Dog Treats are something  you see in the pet store, online, or hear about them from other dog parents, as well as research which ones to choose yourself.  Furthermore, we use them in training to reward great behavior we want from our dog. Knowing which treats to buy  and when to use them in training can feel overwhelming,   lead to frustration,  and feel like their is no way to make improvements with your dog. Therefore, you may be experiencing information overload and just want a simple answer. Furthermore, every dog is different with what treats they like so that can add to the complication. However, I want to break it down into how to use and choose the right treats, so that you avoid making the mistake of just sticking with what you know, and neither your dog or you are happy.

 

Why do you need to buy treats? 

The goal of training our dog is to reward  the great behaviors we see and want from them with praise and treats. These are positive things that let your dog know instantly that we love what he/she is doing. For example, if you work or have a business you expect to get paid on a regular basis to value your great work and time. Would you still work if there was no reward for it? This is one of the reasons  I use to explain to dog parents  why we need to use treats in our training. I know if you have never used them or have had a bad experience that can lead to a delay or reluctance, but it does not have to be that way. Sometimes dog parents unintentionally just give treats because they can or feel guilt from their dog looking at them which is not going to make treats a successful tool in your training.

Moreover, there are a couple guidelines  to remember when using treats in your training to use them correctly and not over use them too. Treats are like a bonus and are not an essential requirement of their dietary needs. Finding the right balance will take consistency and practice to see the long term benefits, but do not give up and remember you are not alone.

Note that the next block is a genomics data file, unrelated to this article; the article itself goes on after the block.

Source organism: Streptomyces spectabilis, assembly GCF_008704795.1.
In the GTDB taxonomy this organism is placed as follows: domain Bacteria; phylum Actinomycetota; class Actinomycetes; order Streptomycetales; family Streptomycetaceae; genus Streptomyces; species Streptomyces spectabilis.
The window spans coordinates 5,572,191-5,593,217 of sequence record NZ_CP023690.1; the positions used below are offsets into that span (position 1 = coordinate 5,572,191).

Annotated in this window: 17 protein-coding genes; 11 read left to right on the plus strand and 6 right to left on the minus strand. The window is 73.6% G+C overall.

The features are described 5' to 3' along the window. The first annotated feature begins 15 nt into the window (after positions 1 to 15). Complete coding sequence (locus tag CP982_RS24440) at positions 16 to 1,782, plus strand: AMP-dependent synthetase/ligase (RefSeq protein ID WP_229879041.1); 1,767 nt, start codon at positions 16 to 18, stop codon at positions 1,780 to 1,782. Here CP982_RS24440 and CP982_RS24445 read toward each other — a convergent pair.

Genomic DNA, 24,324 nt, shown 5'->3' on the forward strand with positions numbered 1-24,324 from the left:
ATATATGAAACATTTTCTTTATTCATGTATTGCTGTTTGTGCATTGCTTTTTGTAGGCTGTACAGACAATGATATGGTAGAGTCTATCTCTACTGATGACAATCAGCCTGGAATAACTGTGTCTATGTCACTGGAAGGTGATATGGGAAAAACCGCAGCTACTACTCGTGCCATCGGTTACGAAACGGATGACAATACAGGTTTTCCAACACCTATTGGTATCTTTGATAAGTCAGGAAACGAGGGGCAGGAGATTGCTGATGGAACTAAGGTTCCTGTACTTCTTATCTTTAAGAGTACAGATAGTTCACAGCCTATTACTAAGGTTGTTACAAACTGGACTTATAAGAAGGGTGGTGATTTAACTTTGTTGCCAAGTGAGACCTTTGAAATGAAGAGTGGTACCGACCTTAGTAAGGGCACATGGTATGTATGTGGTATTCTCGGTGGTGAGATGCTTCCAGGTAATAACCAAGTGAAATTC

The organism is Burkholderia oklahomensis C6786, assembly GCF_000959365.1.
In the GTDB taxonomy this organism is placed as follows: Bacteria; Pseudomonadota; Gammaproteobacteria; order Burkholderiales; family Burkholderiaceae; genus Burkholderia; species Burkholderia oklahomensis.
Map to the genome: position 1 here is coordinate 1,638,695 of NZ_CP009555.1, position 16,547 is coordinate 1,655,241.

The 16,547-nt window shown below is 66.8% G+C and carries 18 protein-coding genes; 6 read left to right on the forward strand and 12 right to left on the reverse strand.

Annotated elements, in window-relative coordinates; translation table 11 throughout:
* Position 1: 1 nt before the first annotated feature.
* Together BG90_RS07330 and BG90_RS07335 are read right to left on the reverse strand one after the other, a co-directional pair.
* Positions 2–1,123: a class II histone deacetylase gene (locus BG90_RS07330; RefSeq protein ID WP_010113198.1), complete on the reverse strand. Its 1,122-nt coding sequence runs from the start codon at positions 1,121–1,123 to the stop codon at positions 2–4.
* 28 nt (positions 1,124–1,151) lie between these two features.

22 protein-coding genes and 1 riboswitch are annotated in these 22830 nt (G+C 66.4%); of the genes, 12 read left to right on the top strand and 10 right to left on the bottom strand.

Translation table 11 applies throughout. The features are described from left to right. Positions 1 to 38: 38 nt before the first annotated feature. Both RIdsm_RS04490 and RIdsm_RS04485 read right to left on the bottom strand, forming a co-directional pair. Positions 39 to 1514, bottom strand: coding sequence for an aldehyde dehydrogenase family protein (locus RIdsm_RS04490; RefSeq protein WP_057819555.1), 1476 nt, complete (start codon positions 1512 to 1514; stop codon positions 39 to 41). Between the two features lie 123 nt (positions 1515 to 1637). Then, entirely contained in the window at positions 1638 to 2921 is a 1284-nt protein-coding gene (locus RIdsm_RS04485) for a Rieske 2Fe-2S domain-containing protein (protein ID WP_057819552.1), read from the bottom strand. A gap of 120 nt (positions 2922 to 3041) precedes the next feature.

Guidelines for Using Treats in your Dog Training 

Time Your Treats: The treat should be given instantly of the achieved behavior from your dog. Otherwise, your dog may not be able to associate it with his/her response that is being appreciated.

Keep Your Cue Short:  Dogs will not understand long sentences. Saying short cues  like sit, stay, come, etc. are better to use.

Be Consistent: Everyone involved in the training must say the same cues otherwise your dog will get confused. Instead of getting positive behavior you will have the dog behaving in a completely opposite way. This may get you frustrated and want to give up. Therefore,  your dog will not get the right cue  which will help neither  one of you in making progress. Instead, everyone should decide on what are the easiest cues (words) to use and write them down so no one can forget them.

Come Off The Treats Gradually: Start off with treating your dog four out of five times. Then come down to three, two, and one. Let the treat become an occasional thing. This aspect of dog training is very important to prevent your dog from getting used to treats. This also reduces the chances of the  dog getting  frustrated once the treats are not being used.